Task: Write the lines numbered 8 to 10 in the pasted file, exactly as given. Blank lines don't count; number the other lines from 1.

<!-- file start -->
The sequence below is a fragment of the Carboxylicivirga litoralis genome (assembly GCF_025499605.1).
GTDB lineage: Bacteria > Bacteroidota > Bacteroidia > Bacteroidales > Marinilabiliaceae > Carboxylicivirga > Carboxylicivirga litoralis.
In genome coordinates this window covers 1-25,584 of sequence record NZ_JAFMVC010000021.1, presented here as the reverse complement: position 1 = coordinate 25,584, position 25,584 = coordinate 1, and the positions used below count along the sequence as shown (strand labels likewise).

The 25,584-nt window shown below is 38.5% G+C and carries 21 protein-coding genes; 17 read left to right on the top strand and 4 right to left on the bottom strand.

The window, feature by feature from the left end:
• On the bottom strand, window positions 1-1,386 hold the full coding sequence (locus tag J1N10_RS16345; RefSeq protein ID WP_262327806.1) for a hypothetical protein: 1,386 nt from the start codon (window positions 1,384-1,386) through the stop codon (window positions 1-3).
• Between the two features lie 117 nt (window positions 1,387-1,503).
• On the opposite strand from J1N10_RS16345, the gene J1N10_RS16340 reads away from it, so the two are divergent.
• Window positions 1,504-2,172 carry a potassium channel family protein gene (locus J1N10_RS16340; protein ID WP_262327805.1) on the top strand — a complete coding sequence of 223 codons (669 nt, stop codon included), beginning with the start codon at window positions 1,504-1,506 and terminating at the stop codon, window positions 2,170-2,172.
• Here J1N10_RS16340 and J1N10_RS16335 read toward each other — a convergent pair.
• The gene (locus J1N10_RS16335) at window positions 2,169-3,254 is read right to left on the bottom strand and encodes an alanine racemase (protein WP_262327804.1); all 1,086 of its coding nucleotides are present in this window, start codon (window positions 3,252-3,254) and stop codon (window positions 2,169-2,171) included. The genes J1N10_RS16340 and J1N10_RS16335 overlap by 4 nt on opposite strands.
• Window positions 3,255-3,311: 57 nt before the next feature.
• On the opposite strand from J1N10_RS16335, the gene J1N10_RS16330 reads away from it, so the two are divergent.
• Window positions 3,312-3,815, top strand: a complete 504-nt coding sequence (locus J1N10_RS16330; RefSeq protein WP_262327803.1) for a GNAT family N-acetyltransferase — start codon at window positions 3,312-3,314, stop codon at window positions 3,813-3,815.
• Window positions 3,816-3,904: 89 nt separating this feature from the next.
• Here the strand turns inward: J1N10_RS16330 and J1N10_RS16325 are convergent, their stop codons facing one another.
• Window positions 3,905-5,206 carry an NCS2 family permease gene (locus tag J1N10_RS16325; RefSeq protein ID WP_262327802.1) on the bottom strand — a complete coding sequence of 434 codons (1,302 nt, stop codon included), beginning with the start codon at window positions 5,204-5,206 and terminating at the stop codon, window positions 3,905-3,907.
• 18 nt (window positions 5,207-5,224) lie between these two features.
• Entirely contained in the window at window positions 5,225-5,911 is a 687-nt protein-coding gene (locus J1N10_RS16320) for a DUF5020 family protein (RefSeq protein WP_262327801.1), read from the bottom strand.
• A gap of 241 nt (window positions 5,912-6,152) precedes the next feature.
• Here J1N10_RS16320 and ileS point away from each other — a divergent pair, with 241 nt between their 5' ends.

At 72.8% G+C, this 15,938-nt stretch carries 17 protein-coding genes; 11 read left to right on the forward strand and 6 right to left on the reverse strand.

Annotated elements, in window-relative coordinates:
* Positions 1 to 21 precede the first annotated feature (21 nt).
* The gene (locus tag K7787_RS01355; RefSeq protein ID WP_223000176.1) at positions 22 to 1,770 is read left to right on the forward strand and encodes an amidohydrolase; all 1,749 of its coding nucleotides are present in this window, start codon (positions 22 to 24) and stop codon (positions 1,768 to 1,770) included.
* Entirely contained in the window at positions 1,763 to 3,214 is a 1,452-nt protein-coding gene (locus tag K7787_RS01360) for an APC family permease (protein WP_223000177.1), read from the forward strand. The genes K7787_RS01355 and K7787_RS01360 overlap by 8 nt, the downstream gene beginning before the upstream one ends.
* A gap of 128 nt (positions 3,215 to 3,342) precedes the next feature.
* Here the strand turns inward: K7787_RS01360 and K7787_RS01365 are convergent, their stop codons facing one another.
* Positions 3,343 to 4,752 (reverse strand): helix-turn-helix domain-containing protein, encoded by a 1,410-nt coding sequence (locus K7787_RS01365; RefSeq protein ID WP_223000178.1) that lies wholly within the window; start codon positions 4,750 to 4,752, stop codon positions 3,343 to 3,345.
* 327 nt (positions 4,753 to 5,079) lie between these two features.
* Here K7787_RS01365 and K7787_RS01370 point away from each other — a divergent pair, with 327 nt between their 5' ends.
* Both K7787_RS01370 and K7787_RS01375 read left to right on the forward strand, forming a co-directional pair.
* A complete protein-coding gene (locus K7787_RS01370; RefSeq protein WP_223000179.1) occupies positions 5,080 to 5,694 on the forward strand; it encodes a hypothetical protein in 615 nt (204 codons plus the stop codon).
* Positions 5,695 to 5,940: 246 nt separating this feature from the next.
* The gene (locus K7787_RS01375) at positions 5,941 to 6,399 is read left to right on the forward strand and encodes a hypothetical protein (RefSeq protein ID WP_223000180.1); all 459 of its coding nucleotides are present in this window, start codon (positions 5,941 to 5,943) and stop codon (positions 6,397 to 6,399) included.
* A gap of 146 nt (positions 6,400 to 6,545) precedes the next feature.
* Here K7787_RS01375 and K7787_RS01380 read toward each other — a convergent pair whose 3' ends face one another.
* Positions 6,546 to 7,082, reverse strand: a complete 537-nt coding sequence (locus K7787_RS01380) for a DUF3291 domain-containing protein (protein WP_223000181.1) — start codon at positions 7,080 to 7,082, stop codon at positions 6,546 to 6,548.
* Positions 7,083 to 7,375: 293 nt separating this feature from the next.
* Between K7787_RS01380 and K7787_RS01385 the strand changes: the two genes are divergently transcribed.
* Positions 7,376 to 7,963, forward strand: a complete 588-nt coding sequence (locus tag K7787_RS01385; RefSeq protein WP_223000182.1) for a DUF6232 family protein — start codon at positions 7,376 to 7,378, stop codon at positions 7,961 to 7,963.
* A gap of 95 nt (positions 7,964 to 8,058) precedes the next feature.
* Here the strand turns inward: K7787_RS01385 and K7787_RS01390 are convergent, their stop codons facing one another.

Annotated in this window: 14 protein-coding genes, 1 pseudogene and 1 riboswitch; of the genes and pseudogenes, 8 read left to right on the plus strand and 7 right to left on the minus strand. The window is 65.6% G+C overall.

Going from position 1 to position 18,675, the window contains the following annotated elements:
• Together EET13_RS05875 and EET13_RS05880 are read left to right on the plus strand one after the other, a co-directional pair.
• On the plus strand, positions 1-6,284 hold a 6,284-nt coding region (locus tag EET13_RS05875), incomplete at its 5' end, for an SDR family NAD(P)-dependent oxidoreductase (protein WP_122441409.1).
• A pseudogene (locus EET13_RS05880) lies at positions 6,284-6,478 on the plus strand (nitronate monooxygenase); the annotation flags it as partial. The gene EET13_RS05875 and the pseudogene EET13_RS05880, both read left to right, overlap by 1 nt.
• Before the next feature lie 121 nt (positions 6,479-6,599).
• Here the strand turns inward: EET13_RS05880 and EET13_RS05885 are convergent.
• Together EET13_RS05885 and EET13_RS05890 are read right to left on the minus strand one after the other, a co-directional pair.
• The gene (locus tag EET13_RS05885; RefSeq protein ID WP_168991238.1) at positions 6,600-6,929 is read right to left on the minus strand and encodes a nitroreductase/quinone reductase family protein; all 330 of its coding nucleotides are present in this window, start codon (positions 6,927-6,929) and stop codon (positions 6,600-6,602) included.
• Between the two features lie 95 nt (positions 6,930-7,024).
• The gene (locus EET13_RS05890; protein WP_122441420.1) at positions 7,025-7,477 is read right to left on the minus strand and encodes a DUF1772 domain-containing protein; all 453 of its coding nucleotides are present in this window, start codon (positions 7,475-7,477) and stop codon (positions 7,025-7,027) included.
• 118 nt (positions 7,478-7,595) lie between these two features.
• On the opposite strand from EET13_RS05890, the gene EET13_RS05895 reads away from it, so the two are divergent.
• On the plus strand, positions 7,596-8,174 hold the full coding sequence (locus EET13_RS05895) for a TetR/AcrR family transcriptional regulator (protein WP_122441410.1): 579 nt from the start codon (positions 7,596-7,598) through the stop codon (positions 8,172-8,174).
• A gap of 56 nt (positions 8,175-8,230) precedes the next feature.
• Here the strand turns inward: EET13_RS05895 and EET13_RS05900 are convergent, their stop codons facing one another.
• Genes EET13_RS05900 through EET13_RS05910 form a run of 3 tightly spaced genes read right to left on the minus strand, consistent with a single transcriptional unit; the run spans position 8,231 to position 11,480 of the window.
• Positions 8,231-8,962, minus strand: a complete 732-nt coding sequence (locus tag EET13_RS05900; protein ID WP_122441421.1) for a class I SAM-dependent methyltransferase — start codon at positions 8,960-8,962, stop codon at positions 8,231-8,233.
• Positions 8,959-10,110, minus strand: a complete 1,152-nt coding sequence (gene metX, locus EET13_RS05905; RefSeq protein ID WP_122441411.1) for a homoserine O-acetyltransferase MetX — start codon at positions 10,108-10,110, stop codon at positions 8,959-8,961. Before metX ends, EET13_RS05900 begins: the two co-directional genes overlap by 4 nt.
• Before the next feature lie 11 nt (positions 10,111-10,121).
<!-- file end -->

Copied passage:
• On the opposite strand from J1N10_RS16345, the gene J1N10_RS16340 reads away from it, so the two are divergent.
• Window positions 1,504-2,172 carry a potassium channel family protein gene (locus J1N10_RS16340; protein ID WP_262327805.1) on the top strand — a complete coding sequence of 223 codons (669 nt, stop codon included), beginning with the start codon at window positions 1,504-1,506 and terminating at the stop codon, window positions 2,170-2,172.
• Here J1N10_RS16340 and J1N10_RS16335 read toward each other — a convergent pair.